It’s 2017, and women are still striving for equal wages and better representation in the workplace. “How can we solve these issues?” asked Noriko Namiki, executive director of the YWCA of Oahu. “Today’s event’s theme says it all: ‘Work together and rise together.’”
Namiki addressed a crowd of more than 800 people Thursday morning at Hawaii Business magazine’s 10th annual Wahine Forum. The conference featured about 35 local and national speakers in 10 sessions that focused on leadership, negotiating, building confidence and, especially, effective collaborations.
“I think that we all do better when we know we’re not alone in the world and that we have support and people that we can trust to go to,” said Nalani Leonard, a real estate agent with Locations and a member of the Organization of Women Leaders.
This was the eighth year The Queen’s Health Systems partnered with Hawaii Business to present the event, said Makana McClellen, Queen’s public information officer. She said Queen’s respects the power of having women involved in decision making and the value they bring to all levels of the organization — after all, about 73 percent of its workforce is female. Every year, the organization brings about 30 employees to the conference so they can learn and acquire new skills to bring back to their work at Queen’s.
“It’s like a plant: you come, you have the seed, you bring it back, like in a hospital setting, you would say your unit or department, and you live by example, and you implement these things, and everyone else around you hopefully starts to buy into that. And it starts to create this culture,” she said.
Here are five takeaways from the Wahine Forum:
1. “‘There’s a special place in hell for women who do not help other women,’” said Miriam Hernandez-Kakol, U.S. service line leader for KPMG’s customer and operations business, quoting the first female secretary of state, Madeleine Albright. One way to help other women is to tell stories, “Telling our stories in a way that people can relate to them and people understand that we’re whole human beings — every woman needs to do that for the next generation of women. We never want our young women to think, ‘I never want to be that, because I don’t want not to have a husband, not have a wife, not have children, not have fun,’” said Miriam Hernandez-Kakol, who noted she had had a wonderful marriage, family and life, plus a successful career.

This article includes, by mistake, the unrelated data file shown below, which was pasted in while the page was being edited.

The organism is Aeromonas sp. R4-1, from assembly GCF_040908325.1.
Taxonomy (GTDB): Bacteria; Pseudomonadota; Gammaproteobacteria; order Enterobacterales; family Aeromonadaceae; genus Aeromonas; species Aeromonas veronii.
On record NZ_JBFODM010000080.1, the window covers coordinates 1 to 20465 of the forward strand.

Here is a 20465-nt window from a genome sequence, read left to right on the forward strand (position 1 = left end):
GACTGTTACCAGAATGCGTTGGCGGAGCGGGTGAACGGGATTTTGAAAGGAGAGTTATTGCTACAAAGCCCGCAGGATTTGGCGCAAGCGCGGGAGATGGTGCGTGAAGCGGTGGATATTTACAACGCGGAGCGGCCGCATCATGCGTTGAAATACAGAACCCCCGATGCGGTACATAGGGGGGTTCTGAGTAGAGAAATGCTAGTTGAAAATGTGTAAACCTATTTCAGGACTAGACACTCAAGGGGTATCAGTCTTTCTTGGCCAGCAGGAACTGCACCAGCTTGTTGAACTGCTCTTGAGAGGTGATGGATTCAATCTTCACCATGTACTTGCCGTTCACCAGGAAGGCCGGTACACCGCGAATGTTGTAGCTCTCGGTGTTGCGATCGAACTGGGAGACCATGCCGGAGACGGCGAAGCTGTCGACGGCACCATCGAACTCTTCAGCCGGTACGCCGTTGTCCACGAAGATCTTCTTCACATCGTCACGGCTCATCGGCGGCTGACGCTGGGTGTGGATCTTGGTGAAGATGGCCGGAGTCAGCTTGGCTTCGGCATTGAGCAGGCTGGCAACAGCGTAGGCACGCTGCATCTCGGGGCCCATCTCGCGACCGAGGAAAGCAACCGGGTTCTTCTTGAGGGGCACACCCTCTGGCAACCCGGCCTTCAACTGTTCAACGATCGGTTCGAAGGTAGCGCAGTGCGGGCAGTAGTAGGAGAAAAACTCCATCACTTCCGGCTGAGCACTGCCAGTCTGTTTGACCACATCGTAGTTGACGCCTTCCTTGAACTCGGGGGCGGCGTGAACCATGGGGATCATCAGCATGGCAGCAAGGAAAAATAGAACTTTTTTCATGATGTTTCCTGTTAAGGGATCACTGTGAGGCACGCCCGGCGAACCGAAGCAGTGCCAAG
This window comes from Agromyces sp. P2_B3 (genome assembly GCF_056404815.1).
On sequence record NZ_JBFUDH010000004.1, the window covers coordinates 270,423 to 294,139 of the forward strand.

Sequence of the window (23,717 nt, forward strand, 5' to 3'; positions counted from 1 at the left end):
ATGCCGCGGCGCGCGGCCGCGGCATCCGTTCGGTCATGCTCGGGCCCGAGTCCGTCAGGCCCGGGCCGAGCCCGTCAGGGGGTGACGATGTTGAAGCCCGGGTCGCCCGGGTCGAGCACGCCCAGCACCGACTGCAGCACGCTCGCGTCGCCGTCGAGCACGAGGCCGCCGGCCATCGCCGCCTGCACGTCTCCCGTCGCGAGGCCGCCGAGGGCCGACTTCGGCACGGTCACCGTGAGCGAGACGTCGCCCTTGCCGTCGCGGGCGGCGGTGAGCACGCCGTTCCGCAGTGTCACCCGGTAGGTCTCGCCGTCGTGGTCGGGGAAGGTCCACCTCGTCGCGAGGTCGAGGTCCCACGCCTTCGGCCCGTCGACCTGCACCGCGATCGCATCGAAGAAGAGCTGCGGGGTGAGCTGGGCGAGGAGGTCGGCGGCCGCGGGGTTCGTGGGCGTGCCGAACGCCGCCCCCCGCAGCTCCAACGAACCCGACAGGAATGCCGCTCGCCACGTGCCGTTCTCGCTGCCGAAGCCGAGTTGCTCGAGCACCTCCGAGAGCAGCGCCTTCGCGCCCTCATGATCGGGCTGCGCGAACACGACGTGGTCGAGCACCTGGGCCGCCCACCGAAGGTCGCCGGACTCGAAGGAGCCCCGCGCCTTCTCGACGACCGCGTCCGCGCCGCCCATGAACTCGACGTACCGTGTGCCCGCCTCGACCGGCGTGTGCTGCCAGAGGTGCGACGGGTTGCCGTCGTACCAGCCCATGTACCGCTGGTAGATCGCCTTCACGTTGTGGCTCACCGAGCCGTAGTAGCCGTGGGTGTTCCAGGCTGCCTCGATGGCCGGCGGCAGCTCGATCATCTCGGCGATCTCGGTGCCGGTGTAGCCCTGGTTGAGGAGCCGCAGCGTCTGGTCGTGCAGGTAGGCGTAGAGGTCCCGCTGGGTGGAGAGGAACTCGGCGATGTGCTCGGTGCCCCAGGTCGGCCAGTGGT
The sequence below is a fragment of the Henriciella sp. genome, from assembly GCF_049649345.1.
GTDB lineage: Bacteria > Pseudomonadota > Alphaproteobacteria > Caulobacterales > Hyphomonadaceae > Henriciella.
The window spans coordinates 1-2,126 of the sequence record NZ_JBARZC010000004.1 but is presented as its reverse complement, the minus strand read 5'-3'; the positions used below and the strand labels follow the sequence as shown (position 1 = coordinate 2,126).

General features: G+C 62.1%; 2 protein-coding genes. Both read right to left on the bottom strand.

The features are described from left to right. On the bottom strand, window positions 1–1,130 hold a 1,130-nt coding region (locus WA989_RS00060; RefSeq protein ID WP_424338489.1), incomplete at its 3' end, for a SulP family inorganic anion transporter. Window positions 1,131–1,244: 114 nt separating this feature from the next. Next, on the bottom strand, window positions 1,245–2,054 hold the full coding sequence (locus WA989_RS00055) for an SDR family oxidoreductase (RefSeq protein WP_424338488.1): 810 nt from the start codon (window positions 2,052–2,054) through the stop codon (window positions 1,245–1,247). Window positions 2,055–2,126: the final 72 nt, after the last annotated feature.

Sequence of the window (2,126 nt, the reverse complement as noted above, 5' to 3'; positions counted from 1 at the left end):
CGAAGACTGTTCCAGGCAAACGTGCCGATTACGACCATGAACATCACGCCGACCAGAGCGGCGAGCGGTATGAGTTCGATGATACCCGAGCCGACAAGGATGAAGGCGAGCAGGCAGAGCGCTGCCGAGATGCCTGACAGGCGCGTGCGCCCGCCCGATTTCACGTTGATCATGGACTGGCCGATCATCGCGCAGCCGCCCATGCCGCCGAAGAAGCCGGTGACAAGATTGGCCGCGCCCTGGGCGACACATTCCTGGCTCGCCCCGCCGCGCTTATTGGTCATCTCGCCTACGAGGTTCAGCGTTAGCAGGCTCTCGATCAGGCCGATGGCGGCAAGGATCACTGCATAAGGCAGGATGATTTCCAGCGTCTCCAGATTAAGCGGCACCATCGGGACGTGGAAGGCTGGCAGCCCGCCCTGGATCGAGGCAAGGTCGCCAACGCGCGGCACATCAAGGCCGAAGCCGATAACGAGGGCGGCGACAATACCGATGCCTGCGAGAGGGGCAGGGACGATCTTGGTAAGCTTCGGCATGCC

2. Female leaders need to recognize their employees’ potential and understand they’ll sometimes have to pull that potential out of them — especially female employees — and convince them they’re right for a higher position, said Kelly Hoen, area general manager for the Outrigger Reef Waikiki Beach Resort and Outrigger Waikiki Beach Resort. Female employees, according to studies, tend to refrain from automatically throwing their name in the hat when a higher position opens up the way men do, she said.
3. You can be biased and not realize it. That’s called unconscious bias, and it doesn’t just relate to bias about gender — it can include biases about cultural differences or work habits. Brandie Ota from UHA Health Insurance said learning about unconscious bias was one of the biggest takeaways from the conference. “Now I’m interested in learning more on what to do, to combat it and try to break down those barriers for women in the workplace.”
4. Everyone needs to be educated about the importance of gender equality, Hernandez-Kakol said. She quoted Sophie Gregoire Trudeau, wife of the Canadian prime minister, who said: “Let’s not forget to educate our sons, because if we don’t educate our sons about the importance of gender equality and the importance that we’re all human beings who bring our talents to the table, and if we don’t educate our sons about the role that they have to play with their sisters, their mothers, their friends, then when will we ever break the cycle of unconscious bias and when will we ever break the cycle of not knowing that together we’re stronger?”
5. Sometimes it can be challenging for women to help other women. Women may not pick other women for the job or task or team, even if they are the most qualified candidates, because they worry people may think they’re biased in favor of other women. This is called favoritism threat, said Olga Khazan, who frequently reports on gender issues as a staff writer for The Atlantic.